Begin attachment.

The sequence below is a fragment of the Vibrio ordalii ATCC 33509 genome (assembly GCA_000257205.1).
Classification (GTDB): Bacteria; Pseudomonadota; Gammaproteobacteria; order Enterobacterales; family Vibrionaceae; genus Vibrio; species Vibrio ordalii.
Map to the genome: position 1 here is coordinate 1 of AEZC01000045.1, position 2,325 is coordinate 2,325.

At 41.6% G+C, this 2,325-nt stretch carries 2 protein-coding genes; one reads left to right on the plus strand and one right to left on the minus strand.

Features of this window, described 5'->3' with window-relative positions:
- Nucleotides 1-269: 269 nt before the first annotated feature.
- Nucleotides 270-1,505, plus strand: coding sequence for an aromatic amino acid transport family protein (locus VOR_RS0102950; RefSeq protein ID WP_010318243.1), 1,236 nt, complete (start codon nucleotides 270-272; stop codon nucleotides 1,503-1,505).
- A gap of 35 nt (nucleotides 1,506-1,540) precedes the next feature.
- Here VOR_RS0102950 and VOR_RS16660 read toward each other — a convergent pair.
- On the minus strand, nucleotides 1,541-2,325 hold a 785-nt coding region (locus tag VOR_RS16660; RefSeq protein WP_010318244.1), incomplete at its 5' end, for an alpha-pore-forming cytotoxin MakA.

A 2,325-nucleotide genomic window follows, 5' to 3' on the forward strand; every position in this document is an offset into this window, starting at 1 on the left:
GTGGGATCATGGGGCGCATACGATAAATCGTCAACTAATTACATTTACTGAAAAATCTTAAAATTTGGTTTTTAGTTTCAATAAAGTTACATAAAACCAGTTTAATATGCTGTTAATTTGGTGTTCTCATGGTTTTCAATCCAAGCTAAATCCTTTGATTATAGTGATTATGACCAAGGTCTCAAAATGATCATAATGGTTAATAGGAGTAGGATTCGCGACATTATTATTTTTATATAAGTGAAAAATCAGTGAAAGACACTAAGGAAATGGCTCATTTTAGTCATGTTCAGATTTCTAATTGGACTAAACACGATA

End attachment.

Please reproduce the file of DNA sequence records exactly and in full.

The sequence below is a fragment of the Vibrio ordalii ATCC 33509 genome (assembly GCA_000257205.1).
Classification (GTDB): Bacteria; Pseudomonadota; Gammaproteobacteria; order Enterobacterales; family Vibrionaceae; genus Vibrio; species Vibrio ordalii.
Map to the genome: position 1 here is coordinate 1 of AEZC01000045.1, position 2,325 is coordinate 2,325.

At 41.6% G+C, this 2,325-nt stretch carries 2 protein-coding genes; one reads left to right on the plus strand and one right to left on the minus strand.

Features of this window, described 5'->3' with window-relative positions:
- Nucleotides 1-269: 269 nt before the first annotated feature.
- Nucleotides 270-1,505, plus strand: coding sequence for an aromatic amino acid transport family protein (locus VOR_RS0102950; RefSeq protein ID WP_010318243.1), 1,236 nt, complete (start codon nucleotides 270-272; stop codon nucleotides 1,503-1,505).
- A gap of 35 nt (nucleotides 1,506-1,540) precedes the next feature.
- Here VOR_RS0102950 and VOR_RS16660 read toward each other — a convergent pair.
- On the minus strand, nucleotides 1,541-2,325 hold a 785-nt coding region (locus tag VOR_RS16660; RefSeq protein WP_010318244.1), incomplete at its 5' end, for an alpha-pore-forming cytotoxin MakA.

A 2,325-nucleotide genomic window follows, 5' to 3' on the forward strand; every position in this document is an offset into this window, starting at 1 on the left:
GTGGGATCATGGGGCGCATACGATAAATCGTCAACTAATTACATTTACTGAAAAATCTTAAAATTTGGTTTTTAGTTTCAATAAAGTTACATAAAACCAGTTTAATATGCTGTTAATTTGGTGTTCTCATGGTTTTCAATCCAAGCTAAATCCTTTGATTATAGTGATTATGACCAAGGTCTCAAAATGATCATAATGGTTAATAGGAGTAGGATTCGCGACATTATTATTTTTATATAAGTGAAAAATCAGTGAAAGACACTAAGGAAATGGCTCATTTTAGTCATGTTCAGATTTCTAATTGGACTAAACACGATA